Standard tests for CAD are designed more to detect the typical forms of CAD. Thus, these tests may not detect atypical CAD. That’s why it is crucial that women be more aware of the symptoms of atypical CAD.
While research is still ongoing to learn more about these atypical types of CAD, their causes and specific therapies, at present, they are managed with medications, lifestyle modifications and risk factor management.
#3 Atypical presentations of coronary artery disease and heart attacks
Instead of typical angina chest pains, women are more likely to experience atypical symptoms. These include a hot or burning sensation, or even tenderness to touch, located in the back, shoulders, arms or jaw. Women may also experience nausea, vomiting, indigestion, shortness of breath, or unusual, extreme fatigue—nothing that may be construed as “chest pain.”
At times, women, especially those with diabetes mellitus, may have no noticeable symptoms at all. This makes heart attack in women a “silent” killer.
#4 “Broken heart” syndrome
“Broken heart” syndrome is a well-recognised cause of acute heart failure, and it could lead to lethal heart rhythm and heart rupture. It is more commonly seen in postmenopausal women. Often there is a history of a recent severe (usually negative, sometimes happy) emotional or physical stress, such as the death of a loved one, or sudden relationship issues.
This condition is also called stress-induced or Takotsubo cardiomyopathy (weakening of the heart muscle). Treatment lies with addressing the stress trigger, and medications to counter the stress effects on the heart, and avert potential complications.
What are other health issues associated with heart disease?
The risk factors for heart disease are common in our community. They include diabetes, high cholesterol, high uric acid (which can lead to gout) and obesity. These conditions are usually due to physical inactivity, poor food choices, smoking, excessive stress, and inadequate hours of good quality sleep.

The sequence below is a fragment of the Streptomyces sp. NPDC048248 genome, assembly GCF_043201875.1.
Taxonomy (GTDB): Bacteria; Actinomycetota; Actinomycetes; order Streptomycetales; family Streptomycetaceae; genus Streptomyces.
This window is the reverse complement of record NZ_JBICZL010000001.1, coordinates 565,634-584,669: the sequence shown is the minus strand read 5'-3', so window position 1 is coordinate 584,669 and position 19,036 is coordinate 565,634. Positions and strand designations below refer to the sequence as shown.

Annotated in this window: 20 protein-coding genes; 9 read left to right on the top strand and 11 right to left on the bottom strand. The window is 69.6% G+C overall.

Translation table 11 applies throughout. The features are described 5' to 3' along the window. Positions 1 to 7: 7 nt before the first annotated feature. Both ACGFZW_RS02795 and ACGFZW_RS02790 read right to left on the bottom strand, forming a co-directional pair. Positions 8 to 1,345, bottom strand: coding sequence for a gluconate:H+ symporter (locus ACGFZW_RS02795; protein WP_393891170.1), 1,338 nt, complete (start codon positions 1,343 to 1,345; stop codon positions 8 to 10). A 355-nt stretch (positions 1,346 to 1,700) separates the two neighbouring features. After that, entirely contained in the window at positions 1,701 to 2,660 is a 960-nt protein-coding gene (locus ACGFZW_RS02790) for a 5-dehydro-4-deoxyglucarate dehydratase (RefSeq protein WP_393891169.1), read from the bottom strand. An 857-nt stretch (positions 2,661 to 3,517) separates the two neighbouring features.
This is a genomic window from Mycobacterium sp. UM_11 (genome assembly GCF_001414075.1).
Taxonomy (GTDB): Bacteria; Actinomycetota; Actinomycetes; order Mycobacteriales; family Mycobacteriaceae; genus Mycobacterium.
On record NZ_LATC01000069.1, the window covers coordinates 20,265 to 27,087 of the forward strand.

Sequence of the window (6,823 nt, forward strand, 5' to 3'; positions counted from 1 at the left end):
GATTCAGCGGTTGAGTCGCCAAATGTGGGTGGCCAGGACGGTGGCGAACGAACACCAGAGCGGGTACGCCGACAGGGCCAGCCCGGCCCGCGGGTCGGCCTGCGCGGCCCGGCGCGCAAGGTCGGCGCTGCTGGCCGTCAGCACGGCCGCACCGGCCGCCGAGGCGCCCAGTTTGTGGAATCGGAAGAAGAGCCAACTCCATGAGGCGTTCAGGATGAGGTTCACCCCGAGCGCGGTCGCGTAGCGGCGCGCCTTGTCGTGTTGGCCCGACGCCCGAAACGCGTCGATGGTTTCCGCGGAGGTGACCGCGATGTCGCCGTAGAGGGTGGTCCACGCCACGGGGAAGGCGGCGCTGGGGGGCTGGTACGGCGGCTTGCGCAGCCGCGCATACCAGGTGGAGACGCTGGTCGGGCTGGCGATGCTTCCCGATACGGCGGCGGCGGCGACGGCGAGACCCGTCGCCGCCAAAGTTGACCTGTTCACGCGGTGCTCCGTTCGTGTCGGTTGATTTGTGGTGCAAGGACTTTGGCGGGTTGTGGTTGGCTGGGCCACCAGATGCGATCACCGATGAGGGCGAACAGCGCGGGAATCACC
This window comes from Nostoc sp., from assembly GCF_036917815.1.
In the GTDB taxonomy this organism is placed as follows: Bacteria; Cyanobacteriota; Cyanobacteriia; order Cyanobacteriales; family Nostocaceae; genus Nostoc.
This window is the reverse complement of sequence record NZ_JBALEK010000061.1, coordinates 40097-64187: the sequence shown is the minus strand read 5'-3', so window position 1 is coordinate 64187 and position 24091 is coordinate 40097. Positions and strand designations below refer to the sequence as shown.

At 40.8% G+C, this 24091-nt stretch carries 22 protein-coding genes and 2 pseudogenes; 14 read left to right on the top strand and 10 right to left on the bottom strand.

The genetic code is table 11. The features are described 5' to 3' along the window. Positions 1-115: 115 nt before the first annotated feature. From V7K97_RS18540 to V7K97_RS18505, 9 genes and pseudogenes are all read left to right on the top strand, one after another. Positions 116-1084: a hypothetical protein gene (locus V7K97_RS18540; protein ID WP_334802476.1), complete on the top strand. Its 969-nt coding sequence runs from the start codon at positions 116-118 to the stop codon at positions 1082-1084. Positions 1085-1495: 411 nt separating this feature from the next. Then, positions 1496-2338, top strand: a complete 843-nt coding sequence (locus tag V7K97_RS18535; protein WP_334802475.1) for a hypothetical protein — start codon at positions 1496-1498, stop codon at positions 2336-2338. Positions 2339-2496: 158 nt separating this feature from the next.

How can you prevent heart disease?
Most risk factors for female heart conditions are preventable. The key to this is adopting a heart-healthy lifestyle. Here are our top tips:
- Adopt healthy lifestyle habits. Reduce your stress levels. Practice “mindful eating” with a deliberate, balanced diet—more fruits, vegetables and whole grains. Make it a point to consume less salt, simple sugars, fat and oils. Cook your food in a healthy way, with more steaming and less deep frying. You should drink six to eight glasses of fluid daily—choose water over sugary drinks, and drink coffee or tea without sugar. Avoid smoking.
- Get active. Start by standing and walking more, and gradually progress to a healthy exercise regime. See your family doctor for a health check if you are starting an exercise programme, especially if you experience shortness of breath on exertion or have any existing medical conditions.
- Go for regular health reviews or check-ups. Every individual or family should have a family doctor for regular health care. Visit your family doctor regularly for reviews, and take your medications as prescribed if you already have heart disease or a health issue. Manage it by changing your lifestyle. Work with your healthcare professionals, who are your partners in your journey to good health!
Even if you have no symptoms, you should still for your regular health checks. This is especially important if you smoke or have a family history of heart disease or its risk factors, e.g. diabetes.
Dr. LEONG KUI TOH GERARD
Thomson Cardiology Centre
Thomson Medical Centre
339 Thomson Road, #05-05
T: 6717 0008